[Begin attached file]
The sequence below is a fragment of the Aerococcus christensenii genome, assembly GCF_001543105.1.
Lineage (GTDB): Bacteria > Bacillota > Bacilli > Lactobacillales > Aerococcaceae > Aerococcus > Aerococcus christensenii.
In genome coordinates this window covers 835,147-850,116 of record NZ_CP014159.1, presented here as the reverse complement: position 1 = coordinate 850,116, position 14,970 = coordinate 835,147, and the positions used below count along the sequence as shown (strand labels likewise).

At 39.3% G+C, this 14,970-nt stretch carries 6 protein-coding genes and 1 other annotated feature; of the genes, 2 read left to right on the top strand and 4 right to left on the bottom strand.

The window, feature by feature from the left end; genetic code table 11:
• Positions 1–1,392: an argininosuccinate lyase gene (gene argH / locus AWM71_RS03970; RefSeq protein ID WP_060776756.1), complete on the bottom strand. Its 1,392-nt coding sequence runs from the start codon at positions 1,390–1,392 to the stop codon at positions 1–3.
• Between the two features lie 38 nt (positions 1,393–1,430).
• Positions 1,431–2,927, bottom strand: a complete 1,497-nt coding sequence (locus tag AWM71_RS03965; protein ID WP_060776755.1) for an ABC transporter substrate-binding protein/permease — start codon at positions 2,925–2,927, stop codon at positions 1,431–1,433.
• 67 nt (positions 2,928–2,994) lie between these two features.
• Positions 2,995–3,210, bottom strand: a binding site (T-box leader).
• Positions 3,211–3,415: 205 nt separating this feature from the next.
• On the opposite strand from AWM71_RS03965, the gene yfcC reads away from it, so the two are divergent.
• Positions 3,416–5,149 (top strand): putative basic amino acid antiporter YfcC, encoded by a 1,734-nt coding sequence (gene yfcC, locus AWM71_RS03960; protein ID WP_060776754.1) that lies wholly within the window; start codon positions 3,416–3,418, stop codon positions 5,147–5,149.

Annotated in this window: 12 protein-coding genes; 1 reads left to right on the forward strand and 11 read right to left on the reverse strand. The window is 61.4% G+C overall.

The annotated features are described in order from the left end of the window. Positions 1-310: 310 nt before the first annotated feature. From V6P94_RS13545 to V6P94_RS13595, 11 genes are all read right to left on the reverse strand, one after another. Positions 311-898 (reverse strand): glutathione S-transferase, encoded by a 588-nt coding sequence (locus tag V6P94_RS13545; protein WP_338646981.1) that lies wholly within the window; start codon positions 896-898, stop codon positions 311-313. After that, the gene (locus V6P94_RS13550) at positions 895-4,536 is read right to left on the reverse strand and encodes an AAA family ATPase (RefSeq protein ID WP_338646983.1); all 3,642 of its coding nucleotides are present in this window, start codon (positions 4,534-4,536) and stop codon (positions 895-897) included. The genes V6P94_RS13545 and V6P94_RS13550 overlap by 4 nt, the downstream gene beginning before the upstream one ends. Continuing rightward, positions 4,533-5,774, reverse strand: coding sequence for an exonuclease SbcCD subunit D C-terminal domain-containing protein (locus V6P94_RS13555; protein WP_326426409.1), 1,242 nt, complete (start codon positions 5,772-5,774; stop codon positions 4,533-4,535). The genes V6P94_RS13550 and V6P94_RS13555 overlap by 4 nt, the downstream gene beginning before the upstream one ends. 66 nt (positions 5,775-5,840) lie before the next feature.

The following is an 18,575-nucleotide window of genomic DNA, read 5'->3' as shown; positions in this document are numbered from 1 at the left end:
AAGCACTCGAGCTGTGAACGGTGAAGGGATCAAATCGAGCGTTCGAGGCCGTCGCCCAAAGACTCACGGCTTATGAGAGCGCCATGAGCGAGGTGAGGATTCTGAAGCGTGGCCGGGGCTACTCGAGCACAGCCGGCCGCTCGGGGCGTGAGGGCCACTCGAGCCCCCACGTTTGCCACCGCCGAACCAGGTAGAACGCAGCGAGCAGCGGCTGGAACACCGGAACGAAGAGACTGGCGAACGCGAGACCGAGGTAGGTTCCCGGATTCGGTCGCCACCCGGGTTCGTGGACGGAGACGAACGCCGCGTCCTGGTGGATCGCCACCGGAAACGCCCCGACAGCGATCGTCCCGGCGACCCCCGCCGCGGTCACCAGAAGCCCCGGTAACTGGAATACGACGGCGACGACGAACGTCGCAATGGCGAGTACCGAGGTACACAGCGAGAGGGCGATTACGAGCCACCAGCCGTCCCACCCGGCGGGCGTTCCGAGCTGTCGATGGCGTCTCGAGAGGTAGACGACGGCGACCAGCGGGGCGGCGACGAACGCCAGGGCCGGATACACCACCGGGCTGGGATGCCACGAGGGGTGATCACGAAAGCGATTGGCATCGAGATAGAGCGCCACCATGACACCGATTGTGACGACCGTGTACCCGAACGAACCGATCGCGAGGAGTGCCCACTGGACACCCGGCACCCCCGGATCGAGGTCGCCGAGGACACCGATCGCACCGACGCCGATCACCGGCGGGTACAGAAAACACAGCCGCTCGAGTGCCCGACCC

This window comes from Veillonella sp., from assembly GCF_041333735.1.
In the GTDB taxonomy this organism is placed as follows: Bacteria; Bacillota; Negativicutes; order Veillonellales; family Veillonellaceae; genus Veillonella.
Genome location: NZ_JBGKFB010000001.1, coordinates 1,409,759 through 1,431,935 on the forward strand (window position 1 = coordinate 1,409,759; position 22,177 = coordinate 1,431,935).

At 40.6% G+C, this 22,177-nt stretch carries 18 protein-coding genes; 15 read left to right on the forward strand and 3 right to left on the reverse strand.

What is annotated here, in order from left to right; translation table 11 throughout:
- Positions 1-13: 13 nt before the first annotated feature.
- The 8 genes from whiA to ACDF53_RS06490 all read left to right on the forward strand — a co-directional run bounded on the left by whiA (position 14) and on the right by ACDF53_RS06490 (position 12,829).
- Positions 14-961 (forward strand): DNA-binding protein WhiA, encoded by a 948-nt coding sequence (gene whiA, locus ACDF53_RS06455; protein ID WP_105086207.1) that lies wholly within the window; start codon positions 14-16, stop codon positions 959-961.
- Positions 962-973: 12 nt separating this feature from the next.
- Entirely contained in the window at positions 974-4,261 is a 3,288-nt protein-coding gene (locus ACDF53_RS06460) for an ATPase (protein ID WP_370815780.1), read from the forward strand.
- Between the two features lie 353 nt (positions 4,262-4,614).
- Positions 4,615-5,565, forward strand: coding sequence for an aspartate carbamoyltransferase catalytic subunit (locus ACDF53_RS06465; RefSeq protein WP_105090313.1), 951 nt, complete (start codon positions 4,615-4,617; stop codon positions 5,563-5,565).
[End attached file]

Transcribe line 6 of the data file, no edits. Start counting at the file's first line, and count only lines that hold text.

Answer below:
• Positions 1–1,392: an argininosuccinate lyase gene (gene argH / locus AWM71_RS03970; RefSeq protein ID WP_060776756.1), complete on the bottom strand. Its 1,392-nt coding sequence runs from the start codon at positions 1,390–1,392 to the stop codon at positions 1–3.